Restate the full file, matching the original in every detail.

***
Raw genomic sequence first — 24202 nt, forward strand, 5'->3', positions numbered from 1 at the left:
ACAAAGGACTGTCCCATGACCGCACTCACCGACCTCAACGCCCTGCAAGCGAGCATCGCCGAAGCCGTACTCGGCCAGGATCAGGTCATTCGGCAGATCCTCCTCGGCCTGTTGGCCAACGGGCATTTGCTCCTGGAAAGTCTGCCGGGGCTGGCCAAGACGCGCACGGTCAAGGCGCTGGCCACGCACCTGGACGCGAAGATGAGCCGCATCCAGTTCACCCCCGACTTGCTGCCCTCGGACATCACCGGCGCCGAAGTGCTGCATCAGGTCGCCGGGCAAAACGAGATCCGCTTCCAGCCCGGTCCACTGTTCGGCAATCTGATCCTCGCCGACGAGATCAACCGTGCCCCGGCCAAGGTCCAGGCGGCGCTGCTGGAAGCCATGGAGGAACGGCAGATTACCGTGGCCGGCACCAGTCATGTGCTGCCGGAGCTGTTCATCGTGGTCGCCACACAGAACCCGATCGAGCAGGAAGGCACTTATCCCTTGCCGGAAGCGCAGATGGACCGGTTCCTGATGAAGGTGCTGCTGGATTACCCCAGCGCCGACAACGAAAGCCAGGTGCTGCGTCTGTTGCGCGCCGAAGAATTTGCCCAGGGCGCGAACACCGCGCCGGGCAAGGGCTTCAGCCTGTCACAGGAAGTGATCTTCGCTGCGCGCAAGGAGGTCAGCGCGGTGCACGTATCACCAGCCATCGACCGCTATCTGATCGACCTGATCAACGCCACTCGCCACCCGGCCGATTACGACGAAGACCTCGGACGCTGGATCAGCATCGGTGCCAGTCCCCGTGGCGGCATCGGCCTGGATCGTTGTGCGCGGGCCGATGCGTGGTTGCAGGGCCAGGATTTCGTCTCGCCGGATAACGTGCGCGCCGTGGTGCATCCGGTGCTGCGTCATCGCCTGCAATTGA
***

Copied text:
Raw genomic sequence first — 24202 nt, forward strand, 5'->3', positions numbered from 1 at the left:
ACAAAGGACTGTCCCATGACCGCACTCACCGACCTCAACGCCCTGCAAGCGAGCATCGCCGAAGCCGTACTCGGCCAGGATCAGGTCATTCGGCAGATCCTCCTCGGCCTGTTGGCCAACGGGCATTTGCTCCTGGAAAGTCTGCCGGGGCTGGCCAAGACGCGCACGGTCAAGGCGCTGGCCACGCACCTGGACGCGAAGATGAGCCGCATCCAGTTCACCCCCGACTTGCTGCCCTCGGACATCACCGGCGCCGAAGTGCTGCATCAGGTCGCCGGGCAAAACGAGATCCGCTTCCAGCCCGGTCCACTGTTCGGCAATCTGATCCTCGCCGACGAGATCAACCGTGCCCCGGCCAAGGTCCAGGCGGCGCTGCTGGAAGCCATGGAGGAACGGCAGATTACCGTGGCCGGCACCAGTCATGTGCTGCCGGAGCTGTTCATCGTGGTCGCCACACAGAACCCGATCGAGCAGGAAGGCACTTATCCCTTGCCGGAAGCGCAGATGGACCGGTTCCTGATGAAGGTGCTGCTGGATTACCCCAGCGCCGACAACGAAAGCCAGGTGCTGCGTCTGTTGCGCGCCGAAGAATTTGCCCAGGGCGCGAACACCGCGCCGGGCAAGGGCTTCAGCCTGTCACAGGAAGTGATCTTCGCTGCGCGCAAGGAGGTCAGCGCGGTGCACGTATCACCAGCCATCGACCGCTATCTGATCGACCTGATCAACGCCACTCGCCACCCGGCCGATTACGACGAAGACCTCGGACGCTGGATCAGCATCGGTGCCAGTCCCCGTGGCGGCATCGGCCTGGATCGTTGTGCGCGGGCCGATGCGTGGTTGCAGGGCCAGGATTTCGTCTCGCCGGATAACGTGCGCGCCGTGGTGCATCCGGTGCTGCGTCATCGCCTGCAATTGA